Gary Neville says he may never return to coaching and feels he was “chucked overboard” by the FA following England’s dismal display at Euro 2016.
The 41-year-old left his role as Three Lions assistant manager alongside boss Roy Hodgson and coach Ray Lewington after the 2-1 last-16 defeat to Iceland in Nice at the end of June.
Neville, who had an unsuccessful spell in charge of Spanish side Valencia last season, believes he was unfairly treated by English football’s governing body and says he has interests other than coaching to focus on.
“I’ve been to eight tournaments as a player, three as a coach, I’m probably the only English coach that’s managed in LaLiga at a top four club in the last 15 to 20 years, even if it’s only for four months,” he told Sky Sports News.
“The FA invested in me for four years. I’m the most experienced I’ve ever been yet you get chucked overboard.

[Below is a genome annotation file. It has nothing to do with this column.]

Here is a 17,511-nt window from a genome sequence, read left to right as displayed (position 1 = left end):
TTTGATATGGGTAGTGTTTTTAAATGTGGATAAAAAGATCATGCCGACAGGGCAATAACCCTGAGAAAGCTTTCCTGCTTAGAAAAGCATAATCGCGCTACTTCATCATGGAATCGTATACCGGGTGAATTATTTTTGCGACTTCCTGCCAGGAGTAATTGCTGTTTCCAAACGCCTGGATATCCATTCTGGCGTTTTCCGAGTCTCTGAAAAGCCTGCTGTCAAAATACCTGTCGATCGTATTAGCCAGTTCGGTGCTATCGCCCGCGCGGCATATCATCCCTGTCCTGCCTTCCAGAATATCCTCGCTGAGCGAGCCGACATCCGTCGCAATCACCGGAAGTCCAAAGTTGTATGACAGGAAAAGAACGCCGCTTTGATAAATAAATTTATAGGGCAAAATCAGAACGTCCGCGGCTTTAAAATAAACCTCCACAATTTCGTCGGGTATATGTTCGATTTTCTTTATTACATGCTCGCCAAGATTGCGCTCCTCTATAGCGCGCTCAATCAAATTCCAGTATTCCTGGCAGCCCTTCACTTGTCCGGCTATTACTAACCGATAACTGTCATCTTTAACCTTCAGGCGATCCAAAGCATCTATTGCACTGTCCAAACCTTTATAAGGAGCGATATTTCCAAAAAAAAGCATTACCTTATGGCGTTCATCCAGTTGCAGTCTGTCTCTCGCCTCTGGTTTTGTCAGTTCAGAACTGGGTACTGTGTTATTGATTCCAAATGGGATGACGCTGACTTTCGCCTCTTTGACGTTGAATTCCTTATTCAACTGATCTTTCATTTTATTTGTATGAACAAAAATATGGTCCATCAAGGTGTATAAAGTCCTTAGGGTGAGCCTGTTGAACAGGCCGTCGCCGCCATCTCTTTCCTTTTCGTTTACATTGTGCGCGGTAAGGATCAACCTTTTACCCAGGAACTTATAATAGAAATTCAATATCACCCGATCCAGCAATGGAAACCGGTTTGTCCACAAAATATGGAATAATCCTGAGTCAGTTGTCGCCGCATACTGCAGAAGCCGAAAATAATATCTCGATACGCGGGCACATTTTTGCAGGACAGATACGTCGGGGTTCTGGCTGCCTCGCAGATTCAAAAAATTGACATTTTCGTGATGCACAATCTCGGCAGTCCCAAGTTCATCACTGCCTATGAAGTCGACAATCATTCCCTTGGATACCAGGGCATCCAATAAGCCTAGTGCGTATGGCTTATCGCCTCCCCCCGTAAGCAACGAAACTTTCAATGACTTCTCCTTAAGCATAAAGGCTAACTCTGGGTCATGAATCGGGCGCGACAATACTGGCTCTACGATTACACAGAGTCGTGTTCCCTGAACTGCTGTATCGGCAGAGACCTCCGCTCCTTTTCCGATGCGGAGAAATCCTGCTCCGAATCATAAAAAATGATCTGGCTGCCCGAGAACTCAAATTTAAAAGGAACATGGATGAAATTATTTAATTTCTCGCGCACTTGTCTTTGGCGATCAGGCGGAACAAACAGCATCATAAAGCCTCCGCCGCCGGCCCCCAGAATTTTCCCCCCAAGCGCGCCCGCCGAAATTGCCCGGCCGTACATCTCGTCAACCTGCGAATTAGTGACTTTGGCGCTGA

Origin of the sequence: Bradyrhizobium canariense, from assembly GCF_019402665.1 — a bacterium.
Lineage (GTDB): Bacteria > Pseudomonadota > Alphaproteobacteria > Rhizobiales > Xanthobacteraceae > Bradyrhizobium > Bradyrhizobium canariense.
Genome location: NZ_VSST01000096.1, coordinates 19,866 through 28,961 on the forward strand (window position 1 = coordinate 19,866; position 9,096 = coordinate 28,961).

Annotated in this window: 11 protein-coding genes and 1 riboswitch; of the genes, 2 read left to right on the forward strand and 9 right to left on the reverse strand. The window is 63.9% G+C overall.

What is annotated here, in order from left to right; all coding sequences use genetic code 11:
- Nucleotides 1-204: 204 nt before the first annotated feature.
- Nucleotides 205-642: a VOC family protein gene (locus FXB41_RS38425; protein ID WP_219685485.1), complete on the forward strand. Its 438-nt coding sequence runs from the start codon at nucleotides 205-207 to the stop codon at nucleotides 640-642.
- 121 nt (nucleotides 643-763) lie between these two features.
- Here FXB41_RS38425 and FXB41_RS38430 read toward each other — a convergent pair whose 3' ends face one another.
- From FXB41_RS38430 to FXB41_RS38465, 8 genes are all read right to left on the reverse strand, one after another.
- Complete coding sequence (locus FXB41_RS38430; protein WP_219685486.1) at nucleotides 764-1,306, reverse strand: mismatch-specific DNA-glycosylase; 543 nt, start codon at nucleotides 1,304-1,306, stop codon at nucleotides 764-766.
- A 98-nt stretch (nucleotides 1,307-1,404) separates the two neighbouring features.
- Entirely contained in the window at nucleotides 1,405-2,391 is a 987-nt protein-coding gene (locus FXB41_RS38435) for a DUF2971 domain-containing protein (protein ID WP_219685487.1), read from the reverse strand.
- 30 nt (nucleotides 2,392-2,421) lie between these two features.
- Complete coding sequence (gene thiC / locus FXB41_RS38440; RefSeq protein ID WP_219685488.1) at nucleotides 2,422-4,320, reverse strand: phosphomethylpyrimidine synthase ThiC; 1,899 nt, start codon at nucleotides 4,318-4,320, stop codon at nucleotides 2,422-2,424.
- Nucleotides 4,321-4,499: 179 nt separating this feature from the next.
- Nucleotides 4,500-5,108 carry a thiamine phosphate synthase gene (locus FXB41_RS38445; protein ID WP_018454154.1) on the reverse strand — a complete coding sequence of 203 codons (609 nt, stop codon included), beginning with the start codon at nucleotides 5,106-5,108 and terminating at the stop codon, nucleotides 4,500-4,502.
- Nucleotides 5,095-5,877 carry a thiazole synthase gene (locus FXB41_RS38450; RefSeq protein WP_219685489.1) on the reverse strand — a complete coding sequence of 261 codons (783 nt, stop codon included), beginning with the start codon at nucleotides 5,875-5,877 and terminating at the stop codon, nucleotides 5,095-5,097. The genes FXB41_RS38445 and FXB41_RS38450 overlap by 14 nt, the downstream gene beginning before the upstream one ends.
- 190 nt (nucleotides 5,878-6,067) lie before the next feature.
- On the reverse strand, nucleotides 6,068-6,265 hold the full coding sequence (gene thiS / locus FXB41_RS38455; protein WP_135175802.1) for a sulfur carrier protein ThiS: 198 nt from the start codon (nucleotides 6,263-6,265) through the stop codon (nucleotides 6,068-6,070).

“I’m only 41 years of age and you’re regarded as a failure and the reality of it is the investment has to come through defeat and victory.
“It could be that I’m no longer ever a coach in football, that’s not a loss. Some people might think it is but it’s not a loss to me. It’s a decision that could have happened anyway.”
The former Manchester United defender took on the England role when Hodgson was appointed boss ahead of Euro 2012 following the departure of Fabio Capello.
His other projects include joint-owner of National League North club Salford City, working as a pundit and running hotel and restaurant businesses.
He added: “I think that I feel sad about the fact that I hear Martin Glenn (FA chief executive) said a month ago that all ex-players go into punditry for the money; it’s not that simple Martin, it’s not that simple. That’s an excuse. I don’t use excuses. He’s got to find the solution, not tell me the problem.
“Holland have got the solution, Ajax have got the solution, Barcelona have the solution. There are models out there, they create pathways, they keep you on the pathway.
“I genuinely believe it will be very difficult for me to go back into coaching because of my commitment now to so many different things.
“I’ve immersed myself in it and I’ve committed to other partners, other investors. It’s my obligation to deliver Salford City to the Football League.
“I can’t now go back into coaching in the short term, in the next five years, and the reality of it is I don’t want to.”